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Re: Is this a compiler bug?


On Sun, 2014-09-21 at 22:15 -0700, Andrew Pinski wrote:
> On Sun, Sep 21, 2014 at 8:08 PM, Steve Kargl
> <sgk@troutmask.apl.washington.edu> wrote:
> > On Sun, Sep 21, 2014 at 07:57:45PM -0700, Andrew Pinski wrote:
> >> On Sun, Sep 21, 2014 at 6:56 PM, Steve Kargl
> >> <sgk@troutmask.apl.washington.edu> wrote:
> >> > + is a binary operator.  0x3ffe is a hexidecimal-constant according
> >> > to 6.6.4.1 in n1256.pdf.  63 is, of course, a decimal-constant.
> >>
> >>
> >> This is before tokens happen and during lexing of the program.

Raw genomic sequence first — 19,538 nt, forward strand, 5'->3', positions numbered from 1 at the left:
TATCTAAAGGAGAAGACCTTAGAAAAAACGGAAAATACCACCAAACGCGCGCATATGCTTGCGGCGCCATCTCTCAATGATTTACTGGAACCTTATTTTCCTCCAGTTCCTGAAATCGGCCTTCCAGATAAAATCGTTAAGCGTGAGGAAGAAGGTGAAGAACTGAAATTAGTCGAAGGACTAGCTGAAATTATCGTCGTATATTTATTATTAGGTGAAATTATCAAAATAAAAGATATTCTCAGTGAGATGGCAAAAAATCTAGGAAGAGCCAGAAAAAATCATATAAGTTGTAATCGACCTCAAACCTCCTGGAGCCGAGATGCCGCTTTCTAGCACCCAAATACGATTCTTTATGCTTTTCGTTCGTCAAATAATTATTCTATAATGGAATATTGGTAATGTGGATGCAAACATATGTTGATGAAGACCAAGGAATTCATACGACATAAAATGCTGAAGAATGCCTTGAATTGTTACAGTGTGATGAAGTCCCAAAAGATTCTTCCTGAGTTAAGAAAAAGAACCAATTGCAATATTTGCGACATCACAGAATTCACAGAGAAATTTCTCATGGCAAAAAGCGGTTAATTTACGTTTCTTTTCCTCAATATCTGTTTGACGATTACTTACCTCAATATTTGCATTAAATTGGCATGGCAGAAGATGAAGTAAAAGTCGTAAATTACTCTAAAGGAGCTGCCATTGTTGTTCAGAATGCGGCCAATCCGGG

> >> e+64 is exponent-part see 6.4.4.2.
> >
> > 6.4.4.2 applies to floating point constant.
> > 6.4.4.1 is for integer constants.
> 
> Nope again, this time from bug 3885:
> Strange as it may seem, the behavior is correct, and mandated by the C
> Standard.  0x00E-0x00A is a single preprocessor token, of type
> pp-number, and it must become a single compiler token, but it can't.
> The gotcha is the `E-' sequence, that makes it seem like the exponent
> notation of floating-point constants.
> 
> Looks like this is a common misunderstood part of C.

If people tend to get this wrong, should we issue a warning for it?


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